Trying to find the balance in function and aesthetic is a constant struggle for me. Add kids and their “stuff” into that and it feels like a loosing battle. I try to encourage my kids creativity, allowing an art table to be there for them when inspiration strikes. But, the clutter and mess that is their crayons and other art supply needs is overwhelming. I decided to create a pencil holder that would allow function, organization, and visual appeal.
I purchased a long 4×4 wood. It is a great and bulky square, perfect for little crayons to fit in. If you are wanting to put pens or other larger items, getting a 6×6 would be more visually appealing. With my kids and their little supplies and hands a 4×4 size was perfect. I cut it down slightly, to be about 2 feet long. This allow for it to be almost the whole length of my kids art table. Allowing any of the crew to reach for crayons.
I planned to drill the holes into the wood by using a standard hand drill with a wood bore on the end of it. So taking the largest wood bore and measuring and marking where the holes would go. Making sure they were centered and evenly distributed on the wood. I ended up measuring out 9 holes. More then enough.
Taking the standard drill and setting it in the center of my marks, I push down with the end of the wood bore. This turns slowly and drills into the wood. It is a simple enough task, just slow going. Drilling in the 9 holes took about 2 hours. With breaks for my achy arms. You have to put a fair amount of muscle into the drill to make sure it is pushing through the wood.
Like I said, really simple. Just time consuming.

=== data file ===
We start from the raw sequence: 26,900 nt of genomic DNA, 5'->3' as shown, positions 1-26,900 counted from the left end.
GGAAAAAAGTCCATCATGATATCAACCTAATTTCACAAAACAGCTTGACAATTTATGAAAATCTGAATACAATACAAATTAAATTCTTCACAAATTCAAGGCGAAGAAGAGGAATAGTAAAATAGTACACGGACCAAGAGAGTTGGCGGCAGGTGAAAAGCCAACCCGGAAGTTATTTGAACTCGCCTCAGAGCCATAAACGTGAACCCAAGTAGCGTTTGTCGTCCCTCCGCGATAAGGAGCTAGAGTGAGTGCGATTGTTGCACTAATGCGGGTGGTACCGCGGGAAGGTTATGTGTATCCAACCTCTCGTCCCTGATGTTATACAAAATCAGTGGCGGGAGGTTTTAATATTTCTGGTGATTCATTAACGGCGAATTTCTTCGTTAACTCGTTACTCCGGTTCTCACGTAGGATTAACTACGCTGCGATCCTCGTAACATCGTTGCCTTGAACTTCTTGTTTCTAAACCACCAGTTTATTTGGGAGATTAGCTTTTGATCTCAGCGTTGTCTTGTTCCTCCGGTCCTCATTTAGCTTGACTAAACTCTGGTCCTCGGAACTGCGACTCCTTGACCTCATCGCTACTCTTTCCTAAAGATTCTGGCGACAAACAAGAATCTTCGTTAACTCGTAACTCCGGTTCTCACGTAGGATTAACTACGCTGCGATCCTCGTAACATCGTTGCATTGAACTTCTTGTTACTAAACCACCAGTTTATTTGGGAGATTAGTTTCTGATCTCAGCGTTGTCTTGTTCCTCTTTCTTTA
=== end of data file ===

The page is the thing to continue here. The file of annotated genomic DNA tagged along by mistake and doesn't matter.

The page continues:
Once I had all 9 holes in. They go almost to the bottom of the wood, so probably about 3.5 inches deep. I had intended on staining this dark, I love a dark stain. But the wood grain of this was gorgeous. So instead I spread a lacquer on to make the wood and the small details shine.
Applying lacquer is similar to a standard wood stain. Instead of using gloves and a cloth, I used a paint brush. Be sure to use one you will be ok with throwing out. The lacquer will not come off of the brush so it is done with. Set the piece you are working with on something other then paper. The lacquer is sticky and will have the paper stick to the piece. I used a metal sheet I had in my garage, no sticking.
Dipping the brush in the mid gloss lacquer I chose. Then brushing it on, going from one side to the other with the grain of the wood. You can go through with the brush a few times over one spot.
Once the smooth surfaces were covered I shoved my brush in the holes to make the holes have a slightly glossy look as well. There was a puddle in the holes, but with them being somewhat small a little pooling of lacquer wont be noticeable. Just like with a standard stain, to know if the lacquer is dry or not check by how it feels. If there is still a sticky feeling to it, it is not dry yet. Once dry, you can do another coat if you want.
This is how shiny it looked right after one coat of lacquer. It does dull a little after drying.I only did one coat, and it gave me the small gloss effect I was going for.
I added my kids crayons and colored pencils and it was done. I was able to have it hold 100 crayons and 30 colored pencils. A big amount for such a streamlined piece. The thing that I adore about how this turned out, is even though it is for the purpose of holding my kid’s art supplies. It works for an adult space. It makes even their art table feel official and formal. I can also use this later on down the road when my kids are done with their obsession that is coloring.
This would work for any work space, kid or not. As of right now the crayon colors being separated is even helping my kids keep everything neat and organized. A game of sorting, we will see how long that lasts. But, just putting them in here cleans up the space instantly.